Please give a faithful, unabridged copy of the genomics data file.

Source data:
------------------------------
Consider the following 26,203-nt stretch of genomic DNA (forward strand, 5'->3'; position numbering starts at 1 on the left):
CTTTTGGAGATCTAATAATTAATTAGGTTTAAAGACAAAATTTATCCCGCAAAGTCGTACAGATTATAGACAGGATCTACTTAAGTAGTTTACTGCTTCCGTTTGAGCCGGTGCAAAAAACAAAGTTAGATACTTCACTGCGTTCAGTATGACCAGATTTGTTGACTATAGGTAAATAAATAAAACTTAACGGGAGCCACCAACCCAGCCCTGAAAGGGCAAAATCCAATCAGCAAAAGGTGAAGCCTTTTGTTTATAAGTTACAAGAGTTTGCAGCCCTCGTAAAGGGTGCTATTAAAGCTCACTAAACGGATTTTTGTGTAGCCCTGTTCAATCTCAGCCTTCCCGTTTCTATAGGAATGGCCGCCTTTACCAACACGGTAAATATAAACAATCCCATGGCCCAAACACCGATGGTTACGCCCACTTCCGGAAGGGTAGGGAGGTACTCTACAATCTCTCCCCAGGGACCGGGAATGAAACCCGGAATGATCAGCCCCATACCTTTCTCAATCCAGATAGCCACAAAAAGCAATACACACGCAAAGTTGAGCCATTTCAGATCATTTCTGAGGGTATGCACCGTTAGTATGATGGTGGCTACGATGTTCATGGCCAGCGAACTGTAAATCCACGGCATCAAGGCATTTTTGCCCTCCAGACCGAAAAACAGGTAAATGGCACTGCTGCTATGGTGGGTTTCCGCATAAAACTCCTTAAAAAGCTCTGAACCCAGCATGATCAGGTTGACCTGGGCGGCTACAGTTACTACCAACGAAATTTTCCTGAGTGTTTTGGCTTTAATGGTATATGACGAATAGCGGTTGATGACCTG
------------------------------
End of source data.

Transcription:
Consider the following 26,203-nt stretch of genomic DNA (forward strand, 5'->3'; position numbering starts at 1 on the left):
CTTTTGGAGATCTAATAATTAATTAGGTTTAAAGACAAAATTTATCCCGCAAAGTCGTACAGATTATAGACAGGATCTACTTAAGTAGTTTACTGCTTCCGTTTGAGCCGGTGCAAAAAACAAAGTTAGATACTTCACTGCGTTCAGTATGACCAGATTTGTTGACTATAGGTAAATAAATAAAACTTAACGGGAGCCACCAACCCAGCCCTGAAAGGGCAAAATCCAATCAGCAAAAGGTGAAGCCTTTTGTTTATAAGTTACAAGAGTTTGCAGCCCTCGTAAAGGGTGCTATTAAAGCTCACTAAACGGATTTTTGTGTAGCCCTGTTCAATCTCAGCCTTCCCGTTTCTATAGGAATGGCCGCCTTTACCAACACGGTAAATATAAACAATCCCATGGCCCAAACACCGATGGTTACGCCCACTTCCGGAAGGGTAGGGAGGTACTCTACAATCTCTCCCCAGGGACCGGGAATGAAACCCGGAATGATCAGCCCCATACCTTTCTCAATCCAGATAGCCACAAAAAGCAATACACACGCAAAGTTGAGCCATTTCAGATCATTTCTGAGGGTATGCACCGTTAGTATGATGGTGGCTACGATGTTCATGGCCAGCGAACTGTAAATCCACGGCATCAAGGCATTTTTGCCCTCCAGACCGAAAAACAGGTAAATGGCACTGCTGCTATGGTGGGTTTCCGCATAAAACTCCTTAAAAAGCTCTGAACCCAGCATGATCAGGTTGACCTGGGCGGCTACAGTTACTACCAACGAAATTTTCCTGAGTGTTTTGGCTTTAATGGTATATGACGAATAGCGGTTGATGACCTG